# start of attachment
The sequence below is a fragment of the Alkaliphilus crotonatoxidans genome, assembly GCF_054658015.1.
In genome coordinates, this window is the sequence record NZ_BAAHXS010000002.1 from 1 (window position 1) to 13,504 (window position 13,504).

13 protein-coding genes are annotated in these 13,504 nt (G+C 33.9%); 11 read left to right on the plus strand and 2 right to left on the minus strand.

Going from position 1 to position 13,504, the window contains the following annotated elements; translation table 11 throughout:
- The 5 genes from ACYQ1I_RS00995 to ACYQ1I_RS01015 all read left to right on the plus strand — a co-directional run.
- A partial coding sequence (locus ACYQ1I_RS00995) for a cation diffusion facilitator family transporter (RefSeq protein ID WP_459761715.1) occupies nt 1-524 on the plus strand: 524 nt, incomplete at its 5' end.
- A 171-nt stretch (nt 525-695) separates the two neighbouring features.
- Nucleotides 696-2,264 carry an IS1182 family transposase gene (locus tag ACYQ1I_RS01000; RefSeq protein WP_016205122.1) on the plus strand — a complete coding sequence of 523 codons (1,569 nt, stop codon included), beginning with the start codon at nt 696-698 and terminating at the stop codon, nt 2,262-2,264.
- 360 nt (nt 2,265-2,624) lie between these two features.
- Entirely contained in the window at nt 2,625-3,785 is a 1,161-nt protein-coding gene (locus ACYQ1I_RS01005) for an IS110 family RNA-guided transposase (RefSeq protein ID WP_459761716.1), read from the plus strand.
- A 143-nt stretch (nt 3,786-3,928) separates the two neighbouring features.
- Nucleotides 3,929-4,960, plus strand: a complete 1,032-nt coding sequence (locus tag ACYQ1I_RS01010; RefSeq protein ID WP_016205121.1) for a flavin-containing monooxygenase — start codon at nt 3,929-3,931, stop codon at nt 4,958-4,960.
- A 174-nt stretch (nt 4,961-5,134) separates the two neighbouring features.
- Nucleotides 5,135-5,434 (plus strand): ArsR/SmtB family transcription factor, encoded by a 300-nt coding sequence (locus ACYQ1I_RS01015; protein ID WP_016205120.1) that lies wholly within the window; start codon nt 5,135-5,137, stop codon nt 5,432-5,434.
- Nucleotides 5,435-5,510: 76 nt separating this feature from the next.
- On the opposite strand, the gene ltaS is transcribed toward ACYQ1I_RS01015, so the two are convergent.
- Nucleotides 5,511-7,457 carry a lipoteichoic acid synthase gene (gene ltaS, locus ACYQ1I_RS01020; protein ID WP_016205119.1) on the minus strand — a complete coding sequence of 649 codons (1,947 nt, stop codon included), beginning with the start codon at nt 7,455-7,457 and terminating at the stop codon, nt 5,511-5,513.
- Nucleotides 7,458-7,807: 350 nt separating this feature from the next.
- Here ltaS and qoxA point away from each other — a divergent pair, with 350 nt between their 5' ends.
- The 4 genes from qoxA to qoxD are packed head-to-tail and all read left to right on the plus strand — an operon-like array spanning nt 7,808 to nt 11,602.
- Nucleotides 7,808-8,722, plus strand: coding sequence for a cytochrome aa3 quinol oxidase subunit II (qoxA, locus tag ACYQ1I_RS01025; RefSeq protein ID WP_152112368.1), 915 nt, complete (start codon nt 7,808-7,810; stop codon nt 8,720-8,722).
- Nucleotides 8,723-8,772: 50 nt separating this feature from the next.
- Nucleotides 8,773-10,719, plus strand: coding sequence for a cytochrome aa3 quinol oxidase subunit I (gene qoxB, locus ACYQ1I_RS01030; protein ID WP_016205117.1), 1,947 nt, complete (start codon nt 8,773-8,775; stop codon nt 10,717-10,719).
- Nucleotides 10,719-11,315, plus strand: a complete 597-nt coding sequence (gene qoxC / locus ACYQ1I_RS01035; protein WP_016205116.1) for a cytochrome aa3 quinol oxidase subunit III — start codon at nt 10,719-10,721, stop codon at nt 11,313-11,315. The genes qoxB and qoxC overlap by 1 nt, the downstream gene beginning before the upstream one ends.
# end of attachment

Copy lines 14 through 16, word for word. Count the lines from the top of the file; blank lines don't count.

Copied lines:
- Nucleotides 5,135-5,434 (plus strand): ArsR/SmtB family transcription factor, encoded by a 300-nt coding sequence (locus ACYQ1I_RS01015; protein ID WP_016205120.1) that lies wholly within the window; start codon nt 5,135-5,137, stop codon nt 5,432-5,434.
- Nucleotides 5,435-5,510: 76 nt separating this feature from the next.
- On the opposite strand, the gene ltaS is transcribed toward ACYQ1I_RS01015, so the two are convergent.